The rise in popularity of the Wii system and games like Guitar Hero and Rock Band points to an emerging trend in video games: the death of the traditional controller. Whereas games were once played primarily with the thumbs, they now are played with the entire body. A new invention takes this trend even further, enabling users to play games with their minds.

The Emotiv EPOC(TM) is a headpiece that allows video-game players to control the actions and emotions of characters through their thoughts. Rather than moving the hands, a person can just think about how they want a character to move and it will happen on screen. If a player smiles, their on-screen counterpart also will smile. The EPOC is designed to work with PCs and all game consoles – though a game must be created specifically for use with the device. To encourage integration of the headpiece, the company behind the EPOC, Emotiv Systems, has released free tools to game developers to help them incorporate the new technology.

Emotiv Systems was started by a couple of entrepreneurs, a chip designer and a neuroscientist with the goal of “introducing thought to the human-machine dialogue”. They say that while they are concentrating on applying the technology to the video game industry right now, they believe eventually the technology will be used for a wide variety of purposes – from television to market research to security. According to Emotiv, their patent-pending neural processing technology makes it possible for computers to interact directly with the human brain.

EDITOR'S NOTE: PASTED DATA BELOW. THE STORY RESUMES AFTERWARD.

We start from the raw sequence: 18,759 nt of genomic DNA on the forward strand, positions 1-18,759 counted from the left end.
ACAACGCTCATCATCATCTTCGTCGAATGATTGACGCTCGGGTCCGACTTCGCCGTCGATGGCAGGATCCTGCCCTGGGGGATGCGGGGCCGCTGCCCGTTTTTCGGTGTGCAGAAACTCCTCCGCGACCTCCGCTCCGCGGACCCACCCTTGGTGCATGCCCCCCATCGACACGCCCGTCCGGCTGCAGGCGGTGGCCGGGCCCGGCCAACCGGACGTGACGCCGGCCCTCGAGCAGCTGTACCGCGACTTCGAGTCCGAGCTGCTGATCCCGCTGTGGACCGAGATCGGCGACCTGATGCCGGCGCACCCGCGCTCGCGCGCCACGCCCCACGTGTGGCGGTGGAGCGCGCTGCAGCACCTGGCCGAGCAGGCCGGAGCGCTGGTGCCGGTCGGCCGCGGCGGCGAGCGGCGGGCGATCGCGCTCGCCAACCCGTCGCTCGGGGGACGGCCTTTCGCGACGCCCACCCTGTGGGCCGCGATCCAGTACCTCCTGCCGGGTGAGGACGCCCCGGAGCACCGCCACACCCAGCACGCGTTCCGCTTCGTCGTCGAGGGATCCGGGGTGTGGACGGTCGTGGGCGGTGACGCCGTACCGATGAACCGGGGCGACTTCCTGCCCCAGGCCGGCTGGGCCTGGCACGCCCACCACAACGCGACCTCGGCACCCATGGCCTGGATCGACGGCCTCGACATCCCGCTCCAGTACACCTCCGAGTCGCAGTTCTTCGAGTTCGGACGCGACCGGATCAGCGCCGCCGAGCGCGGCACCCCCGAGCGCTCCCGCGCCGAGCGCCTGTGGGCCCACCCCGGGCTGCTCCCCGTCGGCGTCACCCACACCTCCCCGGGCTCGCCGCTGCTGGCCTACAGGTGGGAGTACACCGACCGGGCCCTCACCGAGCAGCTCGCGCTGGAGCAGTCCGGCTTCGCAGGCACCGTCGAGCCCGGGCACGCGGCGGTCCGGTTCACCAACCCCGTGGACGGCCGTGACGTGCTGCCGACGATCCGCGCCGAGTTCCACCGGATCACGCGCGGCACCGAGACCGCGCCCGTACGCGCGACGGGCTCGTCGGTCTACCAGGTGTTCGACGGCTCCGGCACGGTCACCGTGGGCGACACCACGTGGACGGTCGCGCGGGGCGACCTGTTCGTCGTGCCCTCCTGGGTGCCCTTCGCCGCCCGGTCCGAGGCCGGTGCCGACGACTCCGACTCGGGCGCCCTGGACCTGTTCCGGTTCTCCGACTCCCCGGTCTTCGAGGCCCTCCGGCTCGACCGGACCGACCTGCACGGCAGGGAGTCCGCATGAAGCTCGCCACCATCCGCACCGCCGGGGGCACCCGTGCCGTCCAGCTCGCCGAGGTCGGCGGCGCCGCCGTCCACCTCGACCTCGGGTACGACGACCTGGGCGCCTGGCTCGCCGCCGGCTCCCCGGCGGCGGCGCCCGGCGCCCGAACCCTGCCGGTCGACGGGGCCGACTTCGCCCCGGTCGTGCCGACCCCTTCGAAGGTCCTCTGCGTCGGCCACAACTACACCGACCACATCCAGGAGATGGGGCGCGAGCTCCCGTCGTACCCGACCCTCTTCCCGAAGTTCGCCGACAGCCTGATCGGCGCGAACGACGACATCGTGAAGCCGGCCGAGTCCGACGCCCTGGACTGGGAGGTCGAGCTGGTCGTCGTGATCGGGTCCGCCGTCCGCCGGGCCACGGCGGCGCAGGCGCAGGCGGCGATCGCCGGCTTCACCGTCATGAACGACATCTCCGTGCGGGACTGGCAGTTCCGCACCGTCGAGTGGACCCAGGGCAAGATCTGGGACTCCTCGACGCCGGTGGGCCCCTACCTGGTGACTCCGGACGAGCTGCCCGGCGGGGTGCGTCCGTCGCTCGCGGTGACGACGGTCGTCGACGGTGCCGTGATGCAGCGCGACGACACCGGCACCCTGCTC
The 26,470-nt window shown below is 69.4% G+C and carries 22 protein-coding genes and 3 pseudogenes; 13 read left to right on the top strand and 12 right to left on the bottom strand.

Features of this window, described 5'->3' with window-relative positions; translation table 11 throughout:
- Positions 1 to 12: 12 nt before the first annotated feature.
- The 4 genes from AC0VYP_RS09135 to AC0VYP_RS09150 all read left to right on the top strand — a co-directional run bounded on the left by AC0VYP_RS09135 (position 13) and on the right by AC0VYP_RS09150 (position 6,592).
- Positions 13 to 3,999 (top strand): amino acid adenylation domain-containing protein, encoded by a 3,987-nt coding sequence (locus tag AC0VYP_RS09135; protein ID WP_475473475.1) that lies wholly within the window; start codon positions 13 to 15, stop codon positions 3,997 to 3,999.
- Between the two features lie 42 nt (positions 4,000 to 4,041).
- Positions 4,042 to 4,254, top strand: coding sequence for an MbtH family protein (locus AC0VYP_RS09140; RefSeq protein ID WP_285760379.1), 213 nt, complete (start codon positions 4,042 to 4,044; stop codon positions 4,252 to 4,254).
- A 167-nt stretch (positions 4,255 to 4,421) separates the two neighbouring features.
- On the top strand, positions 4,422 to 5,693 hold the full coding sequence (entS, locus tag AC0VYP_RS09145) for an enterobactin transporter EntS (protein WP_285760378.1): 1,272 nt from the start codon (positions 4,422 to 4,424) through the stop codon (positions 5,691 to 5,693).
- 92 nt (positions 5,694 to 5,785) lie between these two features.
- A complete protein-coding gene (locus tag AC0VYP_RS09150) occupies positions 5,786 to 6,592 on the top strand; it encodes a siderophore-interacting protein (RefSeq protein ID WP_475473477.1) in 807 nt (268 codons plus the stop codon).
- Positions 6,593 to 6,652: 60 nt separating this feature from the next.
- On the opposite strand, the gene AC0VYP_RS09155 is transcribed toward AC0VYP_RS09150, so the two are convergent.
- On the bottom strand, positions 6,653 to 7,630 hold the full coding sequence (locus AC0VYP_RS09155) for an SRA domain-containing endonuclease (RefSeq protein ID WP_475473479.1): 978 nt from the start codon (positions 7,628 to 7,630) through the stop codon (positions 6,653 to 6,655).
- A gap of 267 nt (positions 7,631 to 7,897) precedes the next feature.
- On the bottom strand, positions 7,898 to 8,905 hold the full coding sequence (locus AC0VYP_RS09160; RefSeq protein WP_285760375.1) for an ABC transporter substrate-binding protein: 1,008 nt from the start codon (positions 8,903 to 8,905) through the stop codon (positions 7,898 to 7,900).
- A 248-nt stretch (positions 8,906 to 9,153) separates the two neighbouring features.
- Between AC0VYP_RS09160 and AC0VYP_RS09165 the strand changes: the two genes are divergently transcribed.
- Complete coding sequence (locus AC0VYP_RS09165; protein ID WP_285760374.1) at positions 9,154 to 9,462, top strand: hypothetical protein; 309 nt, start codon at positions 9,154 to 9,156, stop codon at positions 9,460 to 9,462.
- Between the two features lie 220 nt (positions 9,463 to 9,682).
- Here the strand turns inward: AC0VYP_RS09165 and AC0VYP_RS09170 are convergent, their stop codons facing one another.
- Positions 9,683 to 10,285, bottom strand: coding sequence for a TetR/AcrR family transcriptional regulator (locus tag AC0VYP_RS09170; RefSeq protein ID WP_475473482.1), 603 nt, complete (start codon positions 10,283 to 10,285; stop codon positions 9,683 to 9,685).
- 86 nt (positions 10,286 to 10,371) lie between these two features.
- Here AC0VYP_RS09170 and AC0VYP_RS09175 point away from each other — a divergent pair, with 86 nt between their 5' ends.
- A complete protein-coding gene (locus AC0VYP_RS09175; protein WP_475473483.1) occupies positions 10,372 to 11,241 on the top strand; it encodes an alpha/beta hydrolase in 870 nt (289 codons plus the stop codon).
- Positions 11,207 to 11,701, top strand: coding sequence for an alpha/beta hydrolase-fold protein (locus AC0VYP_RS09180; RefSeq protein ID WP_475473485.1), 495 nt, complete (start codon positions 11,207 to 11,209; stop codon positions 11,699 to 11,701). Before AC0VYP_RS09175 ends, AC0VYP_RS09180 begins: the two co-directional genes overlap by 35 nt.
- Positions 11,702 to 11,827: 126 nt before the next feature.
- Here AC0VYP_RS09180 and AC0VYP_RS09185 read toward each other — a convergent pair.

The EPOC has three categories of detection: expressive, effective and cognitive. By expressive, Emotiv claims the EPOC can read and understand facial expressions (e.g. – smile, laugh, wink, crossed eyes, shock) and then recreate them on a character onscreen. By effective, they say the game adjusts dynamically for each individual’s experience – meaning music or sound can change based on how the headset reads a person’s emotions. And, by cognitive, they refer to a person’s ability to control actions on screen just by thinking about them.

Though it won’t be available until the end of the year, interested gaming enthusiasts can reserve EPOC headsets online at Emotiv’s Web site. The device goes for $300 and comes bundled with a game that puts the headset to use. Early adapters also get access to Emortal, an online portal that allows people to access and experience content through the headset. Designed as a spatial representation of a cityscape, users can walk though the city and discover games and other applications. They can also upload their own content, such as music or photos, and experience them through the headset.

Though the EPOC technology is filled with intriguing possibilities, it also may have an unexpected downside. While many are applauding the Wii technology for transforming video games into a more physical activity, the EPOC (if successful) may have the opposite effect: people won’t even have to move a thumb to play a game.